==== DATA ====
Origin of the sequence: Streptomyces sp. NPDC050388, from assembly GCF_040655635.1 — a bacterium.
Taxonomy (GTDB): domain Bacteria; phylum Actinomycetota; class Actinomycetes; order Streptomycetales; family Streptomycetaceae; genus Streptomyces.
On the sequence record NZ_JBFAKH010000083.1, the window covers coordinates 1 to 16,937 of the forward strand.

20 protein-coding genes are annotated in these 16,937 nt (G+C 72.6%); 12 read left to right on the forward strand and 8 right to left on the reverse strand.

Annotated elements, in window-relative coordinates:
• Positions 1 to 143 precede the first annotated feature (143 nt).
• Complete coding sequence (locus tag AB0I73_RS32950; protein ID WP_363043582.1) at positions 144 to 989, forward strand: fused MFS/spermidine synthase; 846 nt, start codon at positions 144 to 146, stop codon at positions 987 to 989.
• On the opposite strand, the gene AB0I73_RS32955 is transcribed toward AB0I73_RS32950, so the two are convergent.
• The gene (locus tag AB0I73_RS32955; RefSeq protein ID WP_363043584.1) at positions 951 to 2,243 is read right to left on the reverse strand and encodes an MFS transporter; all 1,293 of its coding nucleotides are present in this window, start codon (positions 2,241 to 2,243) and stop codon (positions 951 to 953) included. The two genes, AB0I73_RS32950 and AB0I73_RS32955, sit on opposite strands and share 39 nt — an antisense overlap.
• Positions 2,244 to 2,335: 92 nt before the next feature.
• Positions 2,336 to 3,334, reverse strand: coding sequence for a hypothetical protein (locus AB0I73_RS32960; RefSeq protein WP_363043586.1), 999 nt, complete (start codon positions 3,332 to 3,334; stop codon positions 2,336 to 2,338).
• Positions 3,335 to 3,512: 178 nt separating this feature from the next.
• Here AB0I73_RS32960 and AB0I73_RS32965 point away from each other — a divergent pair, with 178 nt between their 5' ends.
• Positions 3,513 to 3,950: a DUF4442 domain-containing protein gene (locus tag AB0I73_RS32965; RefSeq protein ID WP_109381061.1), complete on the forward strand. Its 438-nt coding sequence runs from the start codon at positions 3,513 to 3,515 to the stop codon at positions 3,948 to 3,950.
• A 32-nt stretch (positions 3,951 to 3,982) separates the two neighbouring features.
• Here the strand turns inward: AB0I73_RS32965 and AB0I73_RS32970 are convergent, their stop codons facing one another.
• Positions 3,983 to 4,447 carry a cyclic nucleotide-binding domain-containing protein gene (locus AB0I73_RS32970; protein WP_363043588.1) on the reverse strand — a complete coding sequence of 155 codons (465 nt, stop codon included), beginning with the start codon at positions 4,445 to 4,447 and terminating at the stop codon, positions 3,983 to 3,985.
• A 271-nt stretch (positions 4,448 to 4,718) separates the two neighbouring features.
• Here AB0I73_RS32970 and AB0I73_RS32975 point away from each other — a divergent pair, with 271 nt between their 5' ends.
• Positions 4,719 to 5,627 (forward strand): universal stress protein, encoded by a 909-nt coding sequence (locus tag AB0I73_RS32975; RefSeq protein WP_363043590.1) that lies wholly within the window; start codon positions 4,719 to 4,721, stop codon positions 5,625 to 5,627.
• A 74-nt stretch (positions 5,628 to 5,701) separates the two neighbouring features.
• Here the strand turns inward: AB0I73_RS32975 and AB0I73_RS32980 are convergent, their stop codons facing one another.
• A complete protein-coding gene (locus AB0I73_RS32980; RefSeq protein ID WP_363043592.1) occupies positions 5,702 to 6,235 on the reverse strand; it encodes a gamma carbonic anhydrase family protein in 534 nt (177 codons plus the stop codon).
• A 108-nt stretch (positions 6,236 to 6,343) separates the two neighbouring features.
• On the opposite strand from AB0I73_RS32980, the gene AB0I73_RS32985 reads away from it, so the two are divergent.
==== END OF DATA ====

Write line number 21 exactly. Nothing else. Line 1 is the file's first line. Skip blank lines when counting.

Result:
• A 74-nt stretch (positions 5,628 to 5,701) separates the two neighbouring features.